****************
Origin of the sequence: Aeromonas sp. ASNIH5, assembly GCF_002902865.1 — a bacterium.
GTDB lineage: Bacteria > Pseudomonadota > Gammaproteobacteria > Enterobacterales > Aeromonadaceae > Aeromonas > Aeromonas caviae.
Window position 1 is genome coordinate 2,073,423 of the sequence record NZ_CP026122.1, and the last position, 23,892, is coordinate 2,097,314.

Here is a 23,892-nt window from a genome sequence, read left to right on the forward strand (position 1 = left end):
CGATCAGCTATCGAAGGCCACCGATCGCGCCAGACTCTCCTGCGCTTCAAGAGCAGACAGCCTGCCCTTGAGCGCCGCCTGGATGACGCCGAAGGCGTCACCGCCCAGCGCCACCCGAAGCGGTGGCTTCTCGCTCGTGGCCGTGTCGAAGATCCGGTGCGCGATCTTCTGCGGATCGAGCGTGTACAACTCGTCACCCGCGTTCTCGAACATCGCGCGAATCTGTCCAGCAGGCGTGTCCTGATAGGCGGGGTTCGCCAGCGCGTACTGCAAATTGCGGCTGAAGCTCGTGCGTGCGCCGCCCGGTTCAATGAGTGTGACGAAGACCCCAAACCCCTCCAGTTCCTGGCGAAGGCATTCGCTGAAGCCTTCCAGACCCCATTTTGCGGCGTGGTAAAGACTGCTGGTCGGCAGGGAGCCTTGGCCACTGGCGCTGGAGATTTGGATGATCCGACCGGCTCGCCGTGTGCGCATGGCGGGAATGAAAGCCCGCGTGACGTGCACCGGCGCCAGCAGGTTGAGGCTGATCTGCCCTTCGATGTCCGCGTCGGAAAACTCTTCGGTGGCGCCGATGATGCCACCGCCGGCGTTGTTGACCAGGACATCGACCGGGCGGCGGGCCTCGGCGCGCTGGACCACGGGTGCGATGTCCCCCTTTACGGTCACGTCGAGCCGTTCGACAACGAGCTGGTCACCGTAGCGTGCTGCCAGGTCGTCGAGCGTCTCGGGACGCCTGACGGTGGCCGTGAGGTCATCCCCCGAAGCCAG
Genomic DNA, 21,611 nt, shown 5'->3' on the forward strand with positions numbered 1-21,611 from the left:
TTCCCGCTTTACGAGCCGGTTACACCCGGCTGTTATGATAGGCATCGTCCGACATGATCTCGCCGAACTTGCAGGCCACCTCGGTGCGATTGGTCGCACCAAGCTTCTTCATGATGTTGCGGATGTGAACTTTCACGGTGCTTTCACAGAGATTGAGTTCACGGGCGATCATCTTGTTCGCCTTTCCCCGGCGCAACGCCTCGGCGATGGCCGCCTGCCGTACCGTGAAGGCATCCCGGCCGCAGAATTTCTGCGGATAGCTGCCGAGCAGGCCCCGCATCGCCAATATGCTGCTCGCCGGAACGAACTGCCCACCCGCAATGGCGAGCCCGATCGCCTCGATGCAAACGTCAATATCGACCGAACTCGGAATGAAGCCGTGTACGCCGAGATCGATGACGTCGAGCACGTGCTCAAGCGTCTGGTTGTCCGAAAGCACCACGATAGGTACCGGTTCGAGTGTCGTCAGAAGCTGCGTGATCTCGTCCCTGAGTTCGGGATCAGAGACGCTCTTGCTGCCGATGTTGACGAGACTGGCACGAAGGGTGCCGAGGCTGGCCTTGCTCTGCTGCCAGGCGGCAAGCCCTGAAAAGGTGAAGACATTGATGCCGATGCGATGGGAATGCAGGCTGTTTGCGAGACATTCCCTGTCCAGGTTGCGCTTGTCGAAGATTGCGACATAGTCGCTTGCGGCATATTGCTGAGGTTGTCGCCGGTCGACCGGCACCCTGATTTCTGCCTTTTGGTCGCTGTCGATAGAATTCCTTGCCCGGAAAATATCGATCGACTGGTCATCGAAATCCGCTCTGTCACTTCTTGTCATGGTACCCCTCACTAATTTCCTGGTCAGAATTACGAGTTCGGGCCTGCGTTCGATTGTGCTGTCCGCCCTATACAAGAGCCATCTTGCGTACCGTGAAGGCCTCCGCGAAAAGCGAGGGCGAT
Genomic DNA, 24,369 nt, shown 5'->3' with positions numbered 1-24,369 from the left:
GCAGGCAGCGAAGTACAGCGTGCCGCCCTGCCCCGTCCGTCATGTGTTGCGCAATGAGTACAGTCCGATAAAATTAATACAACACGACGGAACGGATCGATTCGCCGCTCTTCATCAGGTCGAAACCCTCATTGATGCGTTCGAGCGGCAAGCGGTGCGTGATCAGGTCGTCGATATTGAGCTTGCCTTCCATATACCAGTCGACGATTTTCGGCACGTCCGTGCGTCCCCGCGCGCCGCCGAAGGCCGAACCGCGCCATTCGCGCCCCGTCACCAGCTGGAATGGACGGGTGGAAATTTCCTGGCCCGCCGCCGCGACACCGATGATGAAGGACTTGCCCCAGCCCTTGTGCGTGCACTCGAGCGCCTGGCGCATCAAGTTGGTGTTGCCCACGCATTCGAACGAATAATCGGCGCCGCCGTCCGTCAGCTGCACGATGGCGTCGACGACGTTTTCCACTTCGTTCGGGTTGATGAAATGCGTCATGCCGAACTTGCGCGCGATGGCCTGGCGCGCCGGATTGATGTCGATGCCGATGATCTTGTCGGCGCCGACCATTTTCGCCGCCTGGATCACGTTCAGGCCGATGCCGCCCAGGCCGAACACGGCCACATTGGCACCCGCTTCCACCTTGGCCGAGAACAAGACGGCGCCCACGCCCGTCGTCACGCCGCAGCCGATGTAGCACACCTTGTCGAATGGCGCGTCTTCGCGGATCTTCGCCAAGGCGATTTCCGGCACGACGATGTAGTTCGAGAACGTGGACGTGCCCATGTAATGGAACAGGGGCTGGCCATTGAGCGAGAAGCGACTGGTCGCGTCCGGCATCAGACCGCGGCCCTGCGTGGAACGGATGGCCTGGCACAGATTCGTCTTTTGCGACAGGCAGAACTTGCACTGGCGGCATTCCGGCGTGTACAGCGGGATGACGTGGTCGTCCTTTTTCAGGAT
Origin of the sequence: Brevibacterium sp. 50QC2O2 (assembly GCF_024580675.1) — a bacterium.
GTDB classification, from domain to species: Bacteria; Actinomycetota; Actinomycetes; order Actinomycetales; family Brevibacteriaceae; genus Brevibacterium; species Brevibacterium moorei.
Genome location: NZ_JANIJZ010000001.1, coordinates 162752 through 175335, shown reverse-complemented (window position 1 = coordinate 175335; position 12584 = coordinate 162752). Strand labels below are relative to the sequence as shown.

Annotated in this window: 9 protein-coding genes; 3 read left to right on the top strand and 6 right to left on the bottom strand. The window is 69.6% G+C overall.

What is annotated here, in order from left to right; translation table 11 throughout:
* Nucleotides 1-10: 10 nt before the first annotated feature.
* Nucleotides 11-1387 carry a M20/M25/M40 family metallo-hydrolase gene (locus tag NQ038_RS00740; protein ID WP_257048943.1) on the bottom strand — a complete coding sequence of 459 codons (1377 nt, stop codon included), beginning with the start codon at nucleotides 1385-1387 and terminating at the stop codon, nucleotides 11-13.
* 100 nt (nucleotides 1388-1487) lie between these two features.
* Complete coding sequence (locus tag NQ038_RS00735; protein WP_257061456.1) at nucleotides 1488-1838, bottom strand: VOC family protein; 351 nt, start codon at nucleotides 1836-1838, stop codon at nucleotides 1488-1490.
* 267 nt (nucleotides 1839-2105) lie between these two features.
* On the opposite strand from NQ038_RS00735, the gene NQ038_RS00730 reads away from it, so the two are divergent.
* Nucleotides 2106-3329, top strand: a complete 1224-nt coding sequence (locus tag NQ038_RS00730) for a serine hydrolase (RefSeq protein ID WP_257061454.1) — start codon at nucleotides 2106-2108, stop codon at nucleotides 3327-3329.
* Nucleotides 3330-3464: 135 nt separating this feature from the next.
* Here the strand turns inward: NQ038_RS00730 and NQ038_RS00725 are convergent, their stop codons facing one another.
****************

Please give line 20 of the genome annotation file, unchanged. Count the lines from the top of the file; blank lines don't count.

* On the opposite strand from NQ038_RS00735, the gene NQ038_RS00730 reads away from it, so the two are divergent.